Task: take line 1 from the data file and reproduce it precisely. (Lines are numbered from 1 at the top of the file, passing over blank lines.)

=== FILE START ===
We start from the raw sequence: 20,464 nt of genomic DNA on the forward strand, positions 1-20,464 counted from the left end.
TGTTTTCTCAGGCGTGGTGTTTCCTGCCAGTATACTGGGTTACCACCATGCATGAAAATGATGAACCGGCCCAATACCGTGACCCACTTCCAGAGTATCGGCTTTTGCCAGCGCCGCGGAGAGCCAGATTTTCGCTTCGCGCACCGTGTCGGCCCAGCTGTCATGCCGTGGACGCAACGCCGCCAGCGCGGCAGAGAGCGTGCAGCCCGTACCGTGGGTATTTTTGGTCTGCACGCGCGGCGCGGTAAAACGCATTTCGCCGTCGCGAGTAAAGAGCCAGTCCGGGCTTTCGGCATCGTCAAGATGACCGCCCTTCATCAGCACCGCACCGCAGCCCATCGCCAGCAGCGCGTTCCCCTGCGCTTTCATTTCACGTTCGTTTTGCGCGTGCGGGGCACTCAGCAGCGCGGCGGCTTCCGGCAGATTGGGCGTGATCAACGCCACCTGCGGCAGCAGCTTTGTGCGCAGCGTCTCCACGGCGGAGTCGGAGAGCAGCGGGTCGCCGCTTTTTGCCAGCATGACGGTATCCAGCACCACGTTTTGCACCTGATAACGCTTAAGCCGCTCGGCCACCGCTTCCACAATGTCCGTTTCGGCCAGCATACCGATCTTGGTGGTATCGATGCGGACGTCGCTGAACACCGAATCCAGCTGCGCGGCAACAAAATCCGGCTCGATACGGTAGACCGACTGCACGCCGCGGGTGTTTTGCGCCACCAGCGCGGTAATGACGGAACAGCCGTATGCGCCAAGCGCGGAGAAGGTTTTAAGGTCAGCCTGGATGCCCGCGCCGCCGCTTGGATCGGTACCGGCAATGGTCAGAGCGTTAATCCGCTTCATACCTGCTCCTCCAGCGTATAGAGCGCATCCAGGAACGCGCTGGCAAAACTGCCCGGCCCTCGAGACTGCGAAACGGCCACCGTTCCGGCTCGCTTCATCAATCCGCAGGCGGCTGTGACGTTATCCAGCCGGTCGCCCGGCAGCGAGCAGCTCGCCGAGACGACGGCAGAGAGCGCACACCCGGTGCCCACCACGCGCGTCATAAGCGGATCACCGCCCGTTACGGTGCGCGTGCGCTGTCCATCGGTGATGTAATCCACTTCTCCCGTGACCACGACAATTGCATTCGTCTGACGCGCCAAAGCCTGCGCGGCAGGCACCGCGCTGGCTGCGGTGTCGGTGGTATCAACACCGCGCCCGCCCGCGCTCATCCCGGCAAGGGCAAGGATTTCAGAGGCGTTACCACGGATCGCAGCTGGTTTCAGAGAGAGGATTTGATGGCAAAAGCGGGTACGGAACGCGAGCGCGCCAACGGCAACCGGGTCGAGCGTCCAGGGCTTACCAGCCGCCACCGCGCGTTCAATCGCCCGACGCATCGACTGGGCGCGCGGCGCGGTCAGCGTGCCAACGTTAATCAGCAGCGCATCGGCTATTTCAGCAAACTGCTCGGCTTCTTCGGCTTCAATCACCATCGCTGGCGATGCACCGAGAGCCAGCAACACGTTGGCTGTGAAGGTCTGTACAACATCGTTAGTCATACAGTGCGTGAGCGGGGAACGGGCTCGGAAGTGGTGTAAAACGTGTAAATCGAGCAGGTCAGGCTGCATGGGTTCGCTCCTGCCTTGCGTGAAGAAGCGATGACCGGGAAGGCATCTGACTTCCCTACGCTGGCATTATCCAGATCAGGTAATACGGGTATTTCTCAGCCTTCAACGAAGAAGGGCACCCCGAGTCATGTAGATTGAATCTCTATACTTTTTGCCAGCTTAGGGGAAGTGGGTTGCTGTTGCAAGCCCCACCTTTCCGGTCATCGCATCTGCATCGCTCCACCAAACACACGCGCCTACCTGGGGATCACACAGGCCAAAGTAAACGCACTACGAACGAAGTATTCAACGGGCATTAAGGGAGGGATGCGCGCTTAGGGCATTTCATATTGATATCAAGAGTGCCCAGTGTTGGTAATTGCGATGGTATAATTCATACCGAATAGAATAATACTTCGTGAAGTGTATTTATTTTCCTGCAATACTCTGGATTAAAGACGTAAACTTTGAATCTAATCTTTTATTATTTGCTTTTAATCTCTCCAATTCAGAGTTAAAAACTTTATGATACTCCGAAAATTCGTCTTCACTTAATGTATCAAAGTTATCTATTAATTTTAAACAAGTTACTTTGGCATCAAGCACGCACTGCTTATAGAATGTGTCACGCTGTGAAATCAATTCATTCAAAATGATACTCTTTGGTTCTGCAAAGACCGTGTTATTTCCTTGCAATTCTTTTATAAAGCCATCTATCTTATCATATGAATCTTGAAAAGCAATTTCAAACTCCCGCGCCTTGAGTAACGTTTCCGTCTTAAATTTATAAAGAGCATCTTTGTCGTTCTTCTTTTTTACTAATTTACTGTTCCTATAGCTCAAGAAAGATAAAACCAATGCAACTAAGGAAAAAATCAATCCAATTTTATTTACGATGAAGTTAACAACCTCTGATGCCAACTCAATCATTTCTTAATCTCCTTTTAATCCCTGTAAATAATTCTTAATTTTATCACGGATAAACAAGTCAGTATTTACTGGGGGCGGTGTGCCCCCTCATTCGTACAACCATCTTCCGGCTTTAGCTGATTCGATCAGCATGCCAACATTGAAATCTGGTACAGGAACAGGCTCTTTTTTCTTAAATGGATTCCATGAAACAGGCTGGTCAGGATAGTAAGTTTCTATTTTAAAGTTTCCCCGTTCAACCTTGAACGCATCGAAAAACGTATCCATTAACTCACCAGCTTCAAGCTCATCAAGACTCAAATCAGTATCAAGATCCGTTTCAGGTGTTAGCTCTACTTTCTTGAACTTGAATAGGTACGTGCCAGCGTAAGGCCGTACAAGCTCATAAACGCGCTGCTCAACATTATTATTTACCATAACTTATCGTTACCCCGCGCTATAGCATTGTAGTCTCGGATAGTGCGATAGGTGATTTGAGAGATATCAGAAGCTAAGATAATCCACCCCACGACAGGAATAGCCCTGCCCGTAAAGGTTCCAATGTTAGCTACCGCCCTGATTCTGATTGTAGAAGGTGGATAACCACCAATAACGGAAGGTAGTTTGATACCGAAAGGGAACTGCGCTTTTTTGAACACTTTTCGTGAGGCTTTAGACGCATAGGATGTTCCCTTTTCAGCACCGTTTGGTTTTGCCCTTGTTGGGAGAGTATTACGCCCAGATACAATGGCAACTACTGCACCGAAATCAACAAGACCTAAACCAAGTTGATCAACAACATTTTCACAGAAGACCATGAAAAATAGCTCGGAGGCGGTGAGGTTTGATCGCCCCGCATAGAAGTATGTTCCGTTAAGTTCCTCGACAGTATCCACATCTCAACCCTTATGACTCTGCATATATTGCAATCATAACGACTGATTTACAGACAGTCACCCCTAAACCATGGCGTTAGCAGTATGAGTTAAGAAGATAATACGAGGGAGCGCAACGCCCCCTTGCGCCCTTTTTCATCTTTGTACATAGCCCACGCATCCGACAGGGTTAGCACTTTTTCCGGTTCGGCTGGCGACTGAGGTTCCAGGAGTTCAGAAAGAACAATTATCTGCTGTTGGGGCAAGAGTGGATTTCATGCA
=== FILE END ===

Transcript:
We start from the raw sequence: 20,464 nt of genomic DNA on the forward strand, positions 1-20,464 counted from the left end.